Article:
South Whidbey port draws criticism over marina project

After his failed bid for port commissioner last November, Ed Jenkins has been flooding Port of South Whidbey officials with unsolicited business advice, ranging from how to run the Langley Marina to suggestions on property purchases.

After his failed bid for port commissioner last November, Ed Jenkins has been flooding Port of South Whidbey officials with unsolicited business advice, ranging from how to run the Langley Marina to suggestions on property purchases.

Jenkins, a Clinton-based community activist, lobbied at last week’s regular port meeting that commissioners should verify the marina will make money or they should abandon the project.

Instead, he told the port commissioners, they should buy Langley’s long-closed Dog House, or a property on Highway 525 in Clinton and develop it into a business park.

During the public comment period at the port’s last meeting, Jenkins read a four-page speech that was highly critical of Langley officials and the port’s takeover of the city marina.

“Telling the public the marina is making money is simply not true,” Jenkins said.

Jenkins’ critical position toward the marina project isn’t new. It was brought up during his unsuccessful run for port commissioner during last year’s November election, a race in which Jenkins finished third in a field of four.

Last week, Jenkins again called for a business plan and an “exit strategy” in case the marina does not generate money. He also asked that a citizens’ committee be established to oversee the port’s work, and that the public be given a chance to say how they want the port to proceed. In the meantime, Jenkins said the port should not spend another dime on the marina.

“I have repeatedly called for the creation of a proper business plan, pro forma cash flow projections and an exit strategy before any more time and money is spent on the marina,” Jenkins said.

The port took ownership of the property last year after lengthy negotiations with the marina’s previous owner, the city of Langley. With it, the port gained the responsibility of upkeep and expansion of the aging small-boat harbor.

Jenkins is well-known for his activist role on the South End.

In 2008, he was among the group that fought to start a public power company on the island. But during the campaign, Jenkins split with the group promoting the ballot measure over internal differences after he accused a fellow supporter of shady dealings with a state association that represents public utility districts.

Jenkins suggested that the marina should be run by a private party.

“A developer should run it,” Jenkins said. “The port has no business in it.”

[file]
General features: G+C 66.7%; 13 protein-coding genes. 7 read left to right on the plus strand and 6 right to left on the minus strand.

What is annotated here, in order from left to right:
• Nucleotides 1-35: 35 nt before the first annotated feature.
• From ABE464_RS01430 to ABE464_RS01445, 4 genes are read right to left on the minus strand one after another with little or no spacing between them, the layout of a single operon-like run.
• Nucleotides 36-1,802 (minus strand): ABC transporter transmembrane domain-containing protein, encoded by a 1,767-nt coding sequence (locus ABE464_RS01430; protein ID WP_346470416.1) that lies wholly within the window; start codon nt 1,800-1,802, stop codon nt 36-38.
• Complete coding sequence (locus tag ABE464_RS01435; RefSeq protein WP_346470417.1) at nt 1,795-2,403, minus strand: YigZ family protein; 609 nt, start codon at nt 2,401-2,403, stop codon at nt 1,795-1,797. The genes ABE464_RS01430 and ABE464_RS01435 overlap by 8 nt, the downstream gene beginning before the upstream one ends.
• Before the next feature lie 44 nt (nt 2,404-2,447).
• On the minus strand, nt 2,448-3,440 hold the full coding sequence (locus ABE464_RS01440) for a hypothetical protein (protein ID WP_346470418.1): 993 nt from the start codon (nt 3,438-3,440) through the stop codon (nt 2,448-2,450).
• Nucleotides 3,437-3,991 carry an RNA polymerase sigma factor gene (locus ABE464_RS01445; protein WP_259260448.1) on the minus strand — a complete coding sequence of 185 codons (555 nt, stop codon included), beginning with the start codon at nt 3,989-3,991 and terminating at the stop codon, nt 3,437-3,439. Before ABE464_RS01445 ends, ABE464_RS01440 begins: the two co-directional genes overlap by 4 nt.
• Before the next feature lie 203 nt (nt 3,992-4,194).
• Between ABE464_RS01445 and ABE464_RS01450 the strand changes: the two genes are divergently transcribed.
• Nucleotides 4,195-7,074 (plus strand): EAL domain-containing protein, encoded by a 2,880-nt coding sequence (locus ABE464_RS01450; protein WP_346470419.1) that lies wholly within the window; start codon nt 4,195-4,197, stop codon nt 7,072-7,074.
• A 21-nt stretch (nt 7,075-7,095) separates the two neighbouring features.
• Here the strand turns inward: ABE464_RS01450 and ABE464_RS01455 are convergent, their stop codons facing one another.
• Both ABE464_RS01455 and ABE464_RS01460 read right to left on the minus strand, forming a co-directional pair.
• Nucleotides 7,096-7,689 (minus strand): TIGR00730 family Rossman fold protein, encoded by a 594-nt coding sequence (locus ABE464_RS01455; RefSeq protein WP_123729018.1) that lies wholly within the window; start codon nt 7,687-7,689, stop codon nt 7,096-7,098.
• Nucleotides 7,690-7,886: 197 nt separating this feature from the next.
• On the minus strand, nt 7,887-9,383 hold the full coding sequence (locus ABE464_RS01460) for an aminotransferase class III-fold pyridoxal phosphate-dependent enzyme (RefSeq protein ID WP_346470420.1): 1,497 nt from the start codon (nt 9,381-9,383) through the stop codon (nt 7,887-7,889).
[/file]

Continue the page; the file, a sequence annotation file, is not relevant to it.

Later in the meeting, port officials said Jenkin’s idea was not feasible, given the restrictions on the property that have existed since it was acquired for public use.

“Our hands are tied to a certain degree,” said Port Commissioner Geoff Tapert.

Jenkins also said local businesses are suffering, and he continued his attacks on the Langley Chamber of Commerce that began weeks ago amid a dispute between Jenkins and Langley officials over a sign to draw tourists to the city.

“The reality is that the downtown is in a free fall of declining business and more businesses closing in the next few months,” Jenkins said. “The Langley Chamber of Commerce is not respected by the businesses. In fact, they have a separate merchant group that is trying to stimulate business ,and not very successfully, it seems.”

He added that the city’s leadership also wasn’t helpful to business.

“The current administration is anti-tourism and destructive toward downtown businesses,” he said.

The comments drew a harsh rebuke from Port Commissioner Chris Jerome, who represents the Langley district.

“I fundamentally disagree with your characterization of Langley,” Jerome said, adding that he has spent much time with business owners and groups in town who are focused on improving the business climate.

After his lengthy presentation, Jenkins found few supporters in the room.

“I don’t agree with a thing that you just said,” commented Tony Puma, co-owner of the Boatyard Inn. “Continue what you’re doing,” he encouraged the port.

Freeland businesswoman Leanne Finlay also disagreed.

“I don’t think it necessarily has to pay for itself,” she said of the marina. Many local business owners are proponents of the project because they hope boaters will bring traffic to their businesses.

Jenkins also found few fans among port officials.

“Even though it might be something that doesn’t make money, it’s something that we have always promised to do,” Tapert said.

Port Commissioner Curt Gordon pointed out that the two new members of the board were still learning the details of the marina acquisition, and are doing a thorough job reviewing the deal.

“We were handed the harbor. It’s too early and, quite frankly, a waste of our time,” Gordon added.

Port commissioners also passed on Jenkins’ proposal for the port to buy the Dog House Tavern for office space, as well as the idea to purchase property in Clinton on Highway 525 and establish a business park.

Commissioners pointed out that the land is not properly zoned for commercial use, and that a rezoning effort had failed in the past.

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